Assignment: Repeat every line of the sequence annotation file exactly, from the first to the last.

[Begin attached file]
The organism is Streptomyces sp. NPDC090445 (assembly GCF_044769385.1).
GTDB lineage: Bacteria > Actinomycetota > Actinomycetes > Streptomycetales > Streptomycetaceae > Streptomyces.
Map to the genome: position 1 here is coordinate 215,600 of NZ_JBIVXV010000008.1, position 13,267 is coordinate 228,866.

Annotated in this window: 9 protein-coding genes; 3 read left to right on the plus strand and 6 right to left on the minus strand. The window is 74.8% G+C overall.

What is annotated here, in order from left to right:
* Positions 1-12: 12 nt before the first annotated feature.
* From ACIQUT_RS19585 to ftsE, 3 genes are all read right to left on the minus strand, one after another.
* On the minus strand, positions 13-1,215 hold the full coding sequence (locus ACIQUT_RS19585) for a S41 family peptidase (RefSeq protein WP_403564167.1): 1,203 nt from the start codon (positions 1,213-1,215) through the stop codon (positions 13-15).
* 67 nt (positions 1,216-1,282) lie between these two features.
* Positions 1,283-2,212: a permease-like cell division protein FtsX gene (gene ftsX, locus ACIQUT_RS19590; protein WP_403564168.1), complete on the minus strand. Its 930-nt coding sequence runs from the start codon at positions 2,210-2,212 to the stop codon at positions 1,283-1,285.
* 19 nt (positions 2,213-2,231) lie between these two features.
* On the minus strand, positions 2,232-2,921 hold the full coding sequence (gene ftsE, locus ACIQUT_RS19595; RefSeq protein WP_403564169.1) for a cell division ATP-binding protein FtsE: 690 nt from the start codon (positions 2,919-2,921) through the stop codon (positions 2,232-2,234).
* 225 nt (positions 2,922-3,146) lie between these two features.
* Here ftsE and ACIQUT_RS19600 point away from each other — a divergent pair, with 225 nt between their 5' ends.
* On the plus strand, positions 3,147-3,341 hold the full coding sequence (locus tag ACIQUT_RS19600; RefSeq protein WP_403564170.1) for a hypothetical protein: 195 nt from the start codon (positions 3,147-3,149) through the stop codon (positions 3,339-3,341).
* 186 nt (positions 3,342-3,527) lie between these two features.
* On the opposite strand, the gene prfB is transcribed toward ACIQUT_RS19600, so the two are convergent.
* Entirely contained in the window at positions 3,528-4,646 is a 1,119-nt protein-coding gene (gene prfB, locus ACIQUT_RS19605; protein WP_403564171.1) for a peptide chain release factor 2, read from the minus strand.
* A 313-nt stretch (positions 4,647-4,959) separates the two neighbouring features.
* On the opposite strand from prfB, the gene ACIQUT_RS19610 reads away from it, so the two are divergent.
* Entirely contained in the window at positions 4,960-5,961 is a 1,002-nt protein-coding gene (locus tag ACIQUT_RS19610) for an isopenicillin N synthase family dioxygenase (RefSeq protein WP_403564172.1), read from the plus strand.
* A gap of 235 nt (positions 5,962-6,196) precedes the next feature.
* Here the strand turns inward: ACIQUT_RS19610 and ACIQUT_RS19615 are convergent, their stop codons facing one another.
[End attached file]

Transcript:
The organism is Streptomyces sp. NPDC090445 (assembly GCF_044769385.1).
GTDB lineage: Bacteria > Actinomycetota > Actinomycetes > Streptomycetales > Streptomycetaceae > Streptomyces.
Map to the genome: position 1 here is coordinate 215,600 of NZ_JBIVXV010000008.1, position 13,267 is coordinate 228,866.

Annotated in this window: 9 protein-coding genes; 3 read left to right on the plus strand and 6 right to left on the minus strand. The window is 74.8% G+C overall.

What is annotated here, in order from left to right:
* Positions 1-12: 12 nt before the first annotated feature.
* From ACIQUT_RS19585 to ftsE, 3 genes are all read right to left on the minus strand, one after another.
* On the minus strand, positions 13-1,215 hold the full coding sequence (locus ACIQUT_RS19585) for a S41 family peptidase (RefSeq protein WP_403564167.1): 1,203 nt from the start codon (positions 1,213-1,215) through the stop codon (positions 13-15).
* 67 nt (positions 1,216-1,282) lie between these two features.
* Positions 1,283-2,212: a permease-like cell division protein FtsX gene (gene ftsX, locus ACIQUT_RS19590; protein WP_403564168.1), complete on the minus strand. Its 930-nt coding sequence runs from the start codon at positions 2,210-2,212 to the stop codon at positions 1,283-1,285.
* 19 nt (positions 2,213-2,231) lie between these two features.
* On the minus strand, positions 2,232-2,921 hold the full coding sequence (gene ftsE, locus ACIQUT_RS19595; RefSeq protein WP_403564169.1) for a cell division ATP-binding protein FtsE: 690 nt from the start codon (positions 2,919-2,921) through the stop codon (positions 2,232-2,234).
* 225 nt (positions 2,922-3,146) lie between these two features.
* Here ftsE and ACIQUT_RS19600 point away from each other — a divergent pair, with 225 nt between their 5' ends.
* On the plus strand, positions 3,147-3,341 hold the full coding sequence (locus tag ACIQUT_RS19600; RefSeq protein WP_403564170.1) for a hypothetical protein: 195 nt from the start codon (positions 3,147-3,149) through the stop codon (positions 3,339-3,341).
* 186 nt (positions 3,342-3,527) lie between these two features.
* On the opposite strand, the gene prfB is transcribed toward ACIQUT_RS19600, so the two are convergent.
* Entirely contained in the window at positions 3,528-4,646 is a 1,119-nt protein-coding gene (gene prfB, locus ACIQUT_RS19605; protein WP_403564171.1) for a peptide chain release factor 2, read from the minus strand.
* A 313-nt stretch (positions 4,647-4,959) separates the two neighbouring features.
* On the opposite strand from prfB, the gene ACIQUT_RS19610 reads away from it, so the two are divergent.
* Entirely contained in the window at positions 4,960-5,961 is a 1,002-nt protein-coding gene (locus tag ACIQUT_RS19610) for an isopenicillin N synthase family dioxygenase (RefSeq protein WP_403564172.1), read from the plus strand.
* A gap of 235 nt (positions 5,962-6,196) precedes the next feature.
* Here the strand turns inward: ACIQUT_RS19610 and ACIQUT_RS19615 are convergent, their stop codons facing one another.